Put baby RJ in the corner and you are removing his greatest comfort: Motion. Jefferson is at his most lethal when he’s on the move and gathering a full head of steam. RJ, as he so often states, is a product of the Princeton offense. The Princeton offense advocates, amongst others, constant motion. This movement keeps the defense on their toes, creating openings for cutters.
Making sharp cuts and finishing is, and has always been, RJ’s greatest strength. Despite his waning hops, he still has a great first step and the requisite upper-body strength to barrel his way to the rim. Sadly, the Spurs system doesn’t value cutting as much as long range shooting in their small forwards. A quick glance at the 3s of years past shows the Spurs’ preference for efficient spot-up shooting; anything else is a bonus. Once again: Sean Elliot, Bruce Bowen, Square Peg.
Richard Jefferson, The Scorer (Or, Jason Kidd makes people rich):
Contrary to media perception, Richard Jefferson is not a legit scorer. Instead, he is an extremely capable finisher. The most RJ-esque sequence goes something like this: Catch in motion, one hard dribble and a finish at the rim. Unfortunately, apart from that, his arsenal is very limited.
- Off the dribble moves are non-existent
- Clueless in running the pick-and-roll
- Ball handling (i.e. anything beyond 2 dribbles or use of his off-hand) is shockingly bad
- His pull-up jumper is a move used as last resort when defenders chase him off the arc (Seriously, Matt Bonner inspires more confidence in his pull up jumper)
There’s a reason why Jefferson plays hot potato with the ball when he is tightly guarded: He cannot break down his man off the dribble.
Nonetheless, he has managed to hide his myriad flaws by being an elite 3 point gunner and acquiring an inordinate amount of ‘corporate knowledge’. The famed ‘corporate knowledge’, as cited by Pop, has led to less hesitation on the ball and quicker decision making on offense. RJ has also grasped the concept of spacing and its importance to the team’s offensive execution. You won’t see him drifting inside the arc like he did in the playoff series against the Mavericks. He fans out to the corners, patiently waiting for the catch-and-shoot opportunity. He takes what the defense gives him.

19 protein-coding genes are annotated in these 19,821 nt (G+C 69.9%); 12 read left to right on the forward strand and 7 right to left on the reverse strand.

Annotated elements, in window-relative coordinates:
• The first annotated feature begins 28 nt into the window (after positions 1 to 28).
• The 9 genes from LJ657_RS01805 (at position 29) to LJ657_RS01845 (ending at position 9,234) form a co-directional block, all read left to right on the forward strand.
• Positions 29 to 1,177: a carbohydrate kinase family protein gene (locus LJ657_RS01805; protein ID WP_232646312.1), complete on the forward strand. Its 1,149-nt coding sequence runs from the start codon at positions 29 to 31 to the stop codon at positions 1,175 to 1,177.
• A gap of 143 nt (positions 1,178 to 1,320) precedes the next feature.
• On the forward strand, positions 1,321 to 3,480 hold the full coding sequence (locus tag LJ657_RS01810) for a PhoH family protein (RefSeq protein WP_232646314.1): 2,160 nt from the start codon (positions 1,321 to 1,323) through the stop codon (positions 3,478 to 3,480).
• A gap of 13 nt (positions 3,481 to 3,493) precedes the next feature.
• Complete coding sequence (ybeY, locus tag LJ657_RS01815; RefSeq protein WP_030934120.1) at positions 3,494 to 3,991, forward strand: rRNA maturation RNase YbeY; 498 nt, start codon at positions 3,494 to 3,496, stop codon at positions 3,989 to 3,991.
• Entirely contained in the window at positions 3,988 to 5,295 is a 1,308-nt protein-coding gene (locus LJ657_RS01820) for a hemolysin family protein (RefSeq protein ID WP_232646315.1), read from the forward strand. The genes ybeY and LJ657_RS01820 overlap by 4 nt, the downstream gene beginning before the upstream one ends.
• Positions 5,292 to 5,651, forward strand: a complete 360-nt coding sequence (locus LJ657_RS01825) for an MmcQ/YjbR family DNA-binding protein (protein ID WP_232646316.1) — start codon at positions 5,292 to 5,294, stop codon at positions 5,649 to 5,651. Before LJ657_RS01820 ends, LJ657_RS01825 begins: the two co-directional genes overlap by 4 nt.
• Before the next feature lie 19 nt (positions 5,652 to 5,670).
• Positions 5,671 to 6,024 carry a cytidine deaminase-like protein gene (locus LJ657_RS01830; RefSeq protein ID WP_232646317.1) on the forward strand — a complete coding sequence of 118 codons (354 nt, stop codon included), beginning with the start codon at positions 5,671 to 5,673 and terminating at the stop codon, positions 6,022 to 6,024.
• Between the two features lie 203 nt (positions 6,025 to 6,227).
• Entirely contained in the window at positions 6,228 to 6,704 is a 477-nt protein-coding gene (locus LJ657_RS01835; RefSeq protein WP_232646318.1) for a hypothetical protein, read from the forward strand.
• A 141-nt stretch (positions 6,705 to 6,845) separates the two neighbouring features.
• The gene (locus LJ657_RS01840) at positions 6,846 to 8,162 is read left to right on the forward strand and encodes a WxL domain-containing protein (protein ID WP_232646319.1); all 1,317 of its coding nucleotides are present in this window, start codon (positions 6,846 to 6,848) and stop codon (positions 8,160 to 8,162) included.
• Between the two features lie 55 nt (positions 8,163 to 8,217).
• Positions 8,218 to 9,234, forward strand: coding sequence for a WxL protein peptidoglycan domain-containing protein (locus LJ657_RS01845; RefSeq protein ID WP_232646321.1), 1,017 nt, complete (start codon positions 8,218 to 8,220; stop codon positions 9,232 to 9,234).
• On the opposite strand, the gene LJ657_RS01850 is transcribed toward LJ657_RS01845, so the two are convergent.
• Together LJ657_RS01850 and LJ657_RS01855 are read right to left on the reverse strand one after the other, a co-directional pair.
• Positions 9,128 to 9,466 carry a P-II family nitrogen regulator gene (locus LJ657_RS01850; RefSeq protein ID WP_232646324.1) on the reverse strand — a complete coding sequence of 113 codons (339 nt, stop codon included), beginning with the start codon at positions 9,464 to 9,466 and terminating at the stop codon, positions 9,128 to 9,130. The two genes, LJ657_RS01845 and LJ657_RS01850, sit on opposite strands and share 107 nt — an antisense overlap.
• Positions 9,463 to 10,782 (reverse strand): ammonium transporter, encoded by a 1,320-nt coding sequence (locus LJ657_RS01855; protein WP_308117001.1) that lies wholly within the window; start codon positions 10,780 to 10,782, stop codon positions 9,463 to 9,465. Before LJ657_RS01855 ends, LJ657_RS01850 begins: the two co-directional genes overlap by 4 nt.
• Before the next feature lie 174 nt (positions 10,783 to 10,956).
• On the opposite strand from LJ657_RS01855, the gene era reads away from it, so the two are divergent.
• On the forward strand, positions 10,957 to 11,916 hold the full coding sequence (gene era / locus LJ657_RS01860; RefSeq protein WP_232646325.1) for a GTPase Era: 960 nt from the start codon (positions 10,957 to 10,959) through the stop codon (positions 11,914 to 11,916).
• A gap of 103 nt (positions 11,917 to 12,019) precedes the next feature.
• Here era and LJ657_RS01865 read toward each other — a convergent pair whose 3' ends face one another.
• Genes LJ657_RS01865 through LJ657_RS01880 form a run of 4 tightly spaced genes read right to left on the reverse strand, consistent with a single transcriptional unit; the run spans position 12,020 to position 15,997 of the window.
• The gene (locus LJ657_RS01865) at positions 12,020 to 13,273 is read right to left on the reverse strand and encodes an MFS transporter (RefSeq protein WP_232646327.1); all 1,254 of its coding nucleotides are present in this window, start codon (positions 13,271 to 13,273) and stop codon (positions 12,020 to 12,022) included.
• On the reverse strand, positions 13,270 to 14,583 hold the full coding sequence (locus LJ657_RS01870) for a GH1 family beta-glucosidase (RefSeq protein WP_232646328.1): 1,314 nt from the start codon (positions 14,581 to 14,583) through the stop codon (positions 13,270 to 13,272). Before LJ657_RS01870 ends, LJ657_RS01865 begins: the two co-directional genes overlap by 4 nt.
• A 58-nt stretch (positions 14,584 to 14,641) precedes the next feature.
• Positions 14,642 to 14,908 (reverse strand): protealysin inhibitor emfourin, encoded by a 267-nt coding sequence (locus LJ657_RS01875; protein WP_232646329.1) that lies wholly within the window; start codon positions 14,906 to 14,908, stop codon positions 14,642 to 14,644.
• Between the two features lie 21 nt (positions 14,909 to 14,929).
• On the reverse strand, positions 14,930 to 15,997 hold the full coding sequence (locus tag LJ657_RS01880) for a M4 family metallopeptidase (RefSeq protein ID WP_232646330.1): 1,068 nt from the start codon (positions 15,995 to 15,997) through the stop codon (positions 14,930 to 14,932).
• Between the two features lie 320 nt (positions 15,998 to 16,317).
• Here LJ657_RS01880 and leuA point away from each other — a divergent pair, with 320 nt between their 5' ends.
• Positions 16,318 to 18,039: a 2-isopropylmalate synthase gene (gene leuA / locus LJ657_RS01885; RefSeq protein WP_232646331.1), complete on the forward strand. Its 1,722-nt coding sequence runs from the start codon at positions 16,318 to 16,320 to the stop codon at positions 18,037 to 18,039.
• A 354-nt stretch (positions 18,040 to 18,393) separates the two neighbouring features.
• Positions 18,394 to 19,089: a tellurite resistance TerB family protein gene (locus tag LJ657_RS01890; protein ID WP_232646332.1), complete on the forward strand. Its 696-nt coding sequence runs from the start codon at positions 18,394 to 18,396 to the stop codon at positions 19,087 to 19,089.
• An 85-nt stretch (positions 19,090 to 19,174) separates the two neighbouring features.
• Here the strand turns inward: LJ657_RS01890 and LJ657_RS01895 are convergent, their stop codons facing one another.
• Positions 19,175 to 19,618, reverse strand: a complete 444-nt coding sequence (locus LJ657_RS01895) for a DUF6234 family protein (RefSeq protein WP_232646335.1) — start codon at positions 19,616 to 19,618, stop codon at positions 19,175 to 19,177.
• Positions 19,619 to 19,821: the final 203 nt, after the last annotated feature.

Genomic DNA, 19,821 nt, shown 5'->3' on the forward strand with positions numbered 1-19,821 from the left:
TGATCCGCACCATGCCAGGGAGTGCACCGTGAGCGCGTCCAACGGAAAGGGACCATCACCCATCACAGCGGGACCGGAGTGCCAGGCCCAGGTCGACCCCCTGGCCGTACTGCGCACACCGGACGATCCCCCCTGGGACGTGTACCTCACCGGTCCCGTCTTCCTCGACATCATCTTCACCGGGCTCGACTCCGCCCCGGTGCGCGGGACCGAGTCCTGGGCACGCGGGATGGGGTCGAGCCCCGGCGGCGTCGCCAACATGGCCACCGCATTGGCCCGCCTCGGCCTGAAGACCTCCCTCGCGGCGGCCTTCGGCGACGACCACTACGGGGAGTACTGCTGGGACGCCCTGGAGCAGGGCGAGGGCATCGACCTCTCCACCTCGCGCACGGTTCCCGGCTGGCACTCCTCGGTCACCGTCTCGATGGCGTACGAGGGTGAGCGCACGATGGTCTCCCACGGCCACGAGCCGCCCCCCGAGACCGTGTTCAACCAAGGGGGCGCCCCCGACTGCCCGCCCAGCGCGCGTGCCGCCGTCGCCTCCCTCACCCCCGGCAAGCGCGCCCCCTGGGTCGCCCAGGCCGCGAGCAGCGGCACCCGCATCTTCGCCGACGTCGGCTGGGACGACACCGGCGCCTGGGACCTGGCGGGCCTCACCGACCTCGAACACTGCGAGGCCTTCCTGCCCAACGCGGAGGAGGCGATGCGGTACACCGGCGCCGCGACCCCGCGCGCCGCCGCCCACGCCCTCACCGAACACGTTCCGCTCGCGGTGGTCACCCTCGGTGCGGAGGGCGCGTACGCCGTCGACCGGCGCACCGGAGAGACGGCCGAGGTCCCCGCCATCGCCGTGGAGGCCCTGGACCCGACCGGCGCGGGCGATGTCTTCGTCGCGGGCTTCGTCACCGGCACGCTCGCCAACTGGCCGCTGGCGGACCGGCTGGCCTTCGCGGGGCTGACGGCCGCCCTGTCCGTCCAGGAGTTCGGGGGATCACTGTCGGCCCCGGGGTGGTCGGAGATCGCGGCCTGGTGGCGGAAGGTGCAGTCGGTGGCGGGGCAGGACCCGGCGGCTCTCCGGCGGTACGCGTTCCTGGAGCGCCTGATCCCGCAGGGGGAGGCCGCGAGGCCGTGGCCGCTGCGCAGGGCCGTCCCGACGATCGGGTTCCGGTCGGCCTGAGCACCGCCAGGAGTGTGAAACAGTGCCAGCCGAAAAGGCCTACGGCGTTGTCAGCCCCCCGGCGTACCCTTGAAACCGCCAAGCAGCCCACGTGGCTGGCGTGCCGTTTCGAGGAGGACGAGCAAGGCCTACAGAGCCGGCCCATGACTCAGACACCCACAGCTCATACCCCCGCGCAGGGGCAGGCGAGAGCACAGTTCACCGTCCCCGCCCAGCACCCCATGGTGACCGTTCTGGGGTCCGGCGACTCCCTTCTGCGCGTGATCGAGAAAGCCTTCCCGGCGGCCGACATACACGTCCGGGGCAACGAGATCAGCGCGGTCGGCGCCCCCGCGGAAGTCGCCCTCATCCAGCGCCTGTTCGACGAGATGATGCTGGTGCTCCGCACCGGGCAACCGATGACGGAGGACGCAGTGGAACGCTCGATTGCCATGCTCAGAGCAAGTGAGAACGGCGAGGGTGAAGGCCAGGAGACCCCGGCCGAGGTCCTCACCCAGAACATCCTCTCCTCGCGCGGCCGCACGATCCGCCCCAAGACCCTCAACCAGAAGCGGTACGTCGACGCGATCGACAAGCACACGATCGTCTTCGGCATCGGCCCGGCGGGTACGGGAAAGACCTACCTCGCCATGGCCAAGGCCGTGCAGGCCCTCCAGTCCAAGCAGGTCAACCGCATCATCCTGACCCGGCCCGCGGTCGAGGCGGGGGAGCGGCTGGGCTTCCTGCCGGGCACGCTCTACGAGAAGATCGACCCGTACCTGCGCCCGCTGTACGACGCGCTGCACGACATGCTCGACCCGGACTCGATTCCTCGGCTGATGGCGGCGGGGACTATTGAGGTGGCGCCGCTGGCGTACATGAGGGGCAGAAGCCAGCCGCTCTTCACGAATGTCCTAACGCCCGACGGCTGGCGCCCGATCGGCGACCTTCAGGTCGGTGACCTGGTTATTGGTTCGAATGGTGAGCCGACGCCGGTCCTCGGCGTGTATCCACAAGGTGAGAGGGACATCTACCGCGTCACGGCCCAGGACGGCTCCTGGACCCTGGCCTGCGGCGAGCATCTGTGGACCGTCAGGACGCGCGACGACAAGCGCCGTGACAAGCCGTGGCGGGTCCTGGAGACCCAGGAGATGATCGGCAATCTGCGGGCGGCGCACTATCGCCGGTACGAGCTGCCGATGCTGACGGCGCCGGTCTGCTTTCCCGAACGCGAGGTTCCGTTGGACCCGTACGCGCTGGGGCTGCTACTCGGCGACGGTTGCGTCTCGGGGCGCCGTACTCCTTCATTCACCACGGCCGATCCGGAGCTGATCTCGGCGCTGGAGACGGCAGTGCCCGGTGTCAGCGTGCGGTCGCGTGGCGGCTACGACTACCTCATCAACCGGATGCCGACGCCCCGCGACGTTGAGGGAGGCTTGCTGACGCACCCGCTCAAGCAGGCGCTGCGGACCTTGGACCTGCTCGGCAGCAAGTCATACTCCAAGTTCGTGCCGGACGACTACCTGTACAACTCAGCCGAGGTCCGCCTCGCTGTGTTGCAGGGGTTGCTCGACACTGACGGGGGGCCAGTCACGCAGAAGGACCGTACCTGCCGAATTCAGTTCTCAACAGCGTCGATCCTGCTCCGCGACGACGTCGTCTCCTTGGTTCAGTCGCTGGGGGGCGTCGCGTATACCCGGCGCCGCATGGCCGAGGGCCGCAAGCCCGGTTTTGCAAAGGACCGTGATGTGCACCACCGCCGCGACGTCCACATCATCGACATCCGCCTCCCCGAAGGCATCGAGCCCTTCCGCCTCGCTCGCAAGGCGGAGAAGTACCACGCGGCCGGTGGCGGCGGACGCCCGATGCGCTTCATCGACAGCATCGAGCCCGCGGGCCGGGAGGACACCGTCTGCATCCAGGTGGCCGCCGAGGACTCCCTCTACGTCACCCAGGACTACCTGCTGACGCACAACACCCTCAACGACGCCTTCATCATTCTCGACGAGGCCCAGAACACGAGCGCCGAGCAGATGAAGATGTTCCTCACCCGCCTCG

But therein lies the problem. He’s a 10million per year spot-up shooter. Granted, his efficiency of output has been great, but the ceiling of his output could be so much greater. You don’t just resign a quality slasher and utilize him like a James Jones, much like how you wouldn’t employ Joel Anthony to be a primary pick-and-roll partner with anybody (On that note, be sure to check this out).
Gregg Popovich and Richard Jefferson both have demonstrated utmost dedication to the sport in their efforts in the off-season. The holes in Jefferson’s repertoire — his initial hesitation, lack of ‘corporate knowledge’ -– have been remedied. However, perhaps what they have managed to mask, is not the flaws in Jefferson’s game, but rather, a far greater mistake; the error of signing Jefferson in the first place.